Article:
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We can't waste our best shot to get a grip on crisis

Dr Carmen Regan



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Emergency: Medical staff transport a patient towards a helicopter at the Emile Muller Hospital in Mulhouse, eastern France, yesterday. Photo: SEBASTIEN BOZON / AFP

Emergency: Medical staff transport a patient towards a helicopter at the Emile Muller Hospital in Mulhouse, eastern France, yesterday. Photo: SEBASTIEN BOZON / AFP

AFP via Getty Images

Emergency: Medical staff transport a patient towards a helicopter at the Emile Muller Hospital in Mulhouse, eastern France, yesterday. Photo: SEBASTIEN BOZON / AFP

Covid-19 continues to spread across Europe. On March 10, the European Council identified four priorities: limiting the spread of the virus, provision of medical equipment, promotion of research, and dealing with the socio-economic consequences.

Limiting the spread of the virus is key.

On St Patrick's Day, our Taoiseach addressed the nation and gave a clear message to the people: stay at home to save lives.

The international experience tells us that an exponential increase is expected in the absence of drastic action. We are beginning to see the surge.

Now, on a daily basis, we see harrowing images of Italian healthcare workers attempting to cope with increasing numbers of patients.

These patients are rapidly succumbing to severe pneumonia and other life-threatening complications. Our Italian colleagues, like those in Wuhan, have urged us to act quickly and shut down all non-essential services.

Our own intensivists are pleading with the public not to become one of these patients by staying apart, staying in, staying at home.

Healthcare workers are becoming increasingly concerned about numbers of cases, staffing, vital equipment and protective gear. Medical experts agree that testing needs to be expanded, particularly to include those who are contacts of confirmed cases, not just those who are showing symptoms. This is because of the possibility of asymptomatic transmission of the virus.

Testing also needs to be available for frontline healthcare workers who are exposed. More than ever now they need to be protected. Supply chains (of medical equipment) will be under strain despite our best efforts.

Everyone is working to ensure that we are as prepared as we can be, but it may not be enough. In Ireland many retail outlets and small businesses are already acting, closing for health and economic reasons. Financial packages and supports will surely help with these brave decisions.

There has been a phenomenal public response to this effort in terms of engagement with social distancing, social isolation for high risk groups, and community support for the vulnerable.

It is heartening to see the incredible response to the HSE 'Be on call for Ireland' campaign. We are a hugely connected and compassionate nation. But it is not enough and more is required. Countries and regions which have managed to curb the spread of the transmission are those which introduced early stringent measures.

Taiwan and Singapore have experience of the Sars epidemic and were prepared for Covid-19. Because of the Sars outbreak, Singapore had a strong disease surveillance policy and fastidious contact tracing.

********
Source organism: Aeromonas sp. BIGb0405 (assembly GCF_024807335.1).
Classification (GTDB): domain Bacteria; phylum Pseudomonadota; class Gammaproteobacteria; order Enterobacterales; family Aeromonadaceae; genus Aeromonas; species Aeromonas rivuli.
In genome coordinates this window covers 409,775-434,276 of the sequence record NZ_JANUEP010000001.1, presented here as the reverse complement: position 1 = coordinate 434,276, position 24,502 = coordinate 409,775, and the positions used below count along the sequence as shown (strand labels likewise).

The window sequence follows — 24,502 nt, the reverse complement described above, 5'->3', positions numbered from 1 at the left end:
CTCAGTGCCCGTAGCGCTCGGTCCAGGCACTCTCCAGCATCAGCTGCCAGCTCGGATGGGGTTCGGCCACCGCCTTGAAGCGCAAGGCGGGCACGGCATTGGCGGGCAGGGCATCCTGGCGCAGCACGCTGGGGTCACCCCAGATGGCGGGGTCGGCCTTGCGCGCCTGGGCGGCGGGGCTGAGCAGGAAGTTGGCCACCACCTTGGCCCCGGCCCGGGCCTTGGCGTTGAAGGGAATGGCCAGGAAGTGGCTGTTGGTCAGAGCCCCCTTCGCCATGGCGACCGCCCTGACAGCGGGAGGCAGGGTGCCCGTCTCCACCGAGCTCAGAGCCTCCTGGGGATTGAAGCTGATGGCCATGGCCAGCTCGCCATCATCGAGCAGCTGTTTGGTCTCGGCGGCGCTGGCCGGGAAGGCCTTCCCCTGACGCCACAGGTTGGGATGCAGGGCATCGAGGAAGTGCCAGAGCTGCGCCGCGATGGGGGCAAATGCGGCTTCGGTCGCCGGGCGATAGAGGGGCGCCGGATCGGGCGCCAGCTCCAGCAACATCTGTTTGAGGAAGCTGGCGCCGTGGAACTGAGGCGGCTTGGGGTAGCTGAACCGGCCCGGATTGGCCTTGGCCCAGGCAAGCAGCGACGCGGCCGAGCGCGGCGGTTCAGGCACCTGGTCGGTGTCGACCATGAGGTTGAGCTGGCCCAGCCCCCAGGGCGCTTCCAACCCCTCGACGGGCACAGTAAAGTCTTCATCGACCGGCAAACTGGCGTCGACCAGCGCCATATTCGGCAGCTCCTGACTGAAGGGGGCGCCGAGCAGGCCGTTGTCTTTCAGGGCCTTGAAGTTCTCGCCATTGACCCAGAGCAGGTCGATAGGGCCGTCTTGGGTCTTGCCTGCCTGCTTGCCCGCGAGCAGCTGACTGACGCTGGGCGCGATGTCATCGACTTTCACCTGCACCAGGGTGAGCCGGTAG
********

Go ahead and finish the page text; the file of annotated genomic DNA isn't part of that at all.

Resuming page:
Key to their success was early aggressive action. Travel restrictions were introduced (despite contrary recommendation by WHO), a policy of rigorous detection and quarantine was imposed and school, work and public communication policies drawn up.

China imposed strict containment measures in Wuhan on January 23, the largest known quarantine in history. On March 18, they reported no new local infections.

In Europe, Denmark was one of the first countries to close its borders, among other measures. Other countries with emerging epidemics, such as Italy, France and Spain, have closed all non-essential businesses and imposed public transport restrictions while keeping food suppliers and pharmacies operational.

The Department of Foreign Affairs now advises against all non-essential overseas travel until March 29, and those returning home are advised to restrict their movements for a period of 14 days. Exemptions are in place for essential services. Border closures restrict the transport of key items such as food, equipment and medical supplies and cannot be implemented without greater cost to the health and economy of the population.

However, non-essential travel should be defined and limited.

Quarantine imposition or testing those returning from epidemic areas should be mandatory.

We need to introduce more stringent measures, and now. This is required to slow down the spread of disease and protect our frontline staff.

We need time to organise and equip our hospitals and healthcare workers, and time to increase our testing facilities. What we did last week, and do this week, will dictate what happens next. The only way to reduce the exponential rise in the number infected during this epidemic is to isolate, contact trace and test as many as possible.

We need to do as other countries have done, lock down, to buy time.

What would this look like? More stringent measures would require that, for a period of time, non-essential work would also cease, with work from home mandated. Many factories and businesses would close.

Travel restrictions would apply and public transport be minimised. Again for a limited period of time only.

In this crisis, no country has regretted action, rather they've regretted delay. Procrastination in the hope that we will not require "the authoritarian response" of other countries ignores the most recent experience in northern Italy and Wuhan.

The surge has begun. There is no time for half measures. This is our best shot.

Dr Carmen Regan MD, FRCPI, FRCOG, is an obstetrician at the Coombe Hospital, Dublin

Irish Independent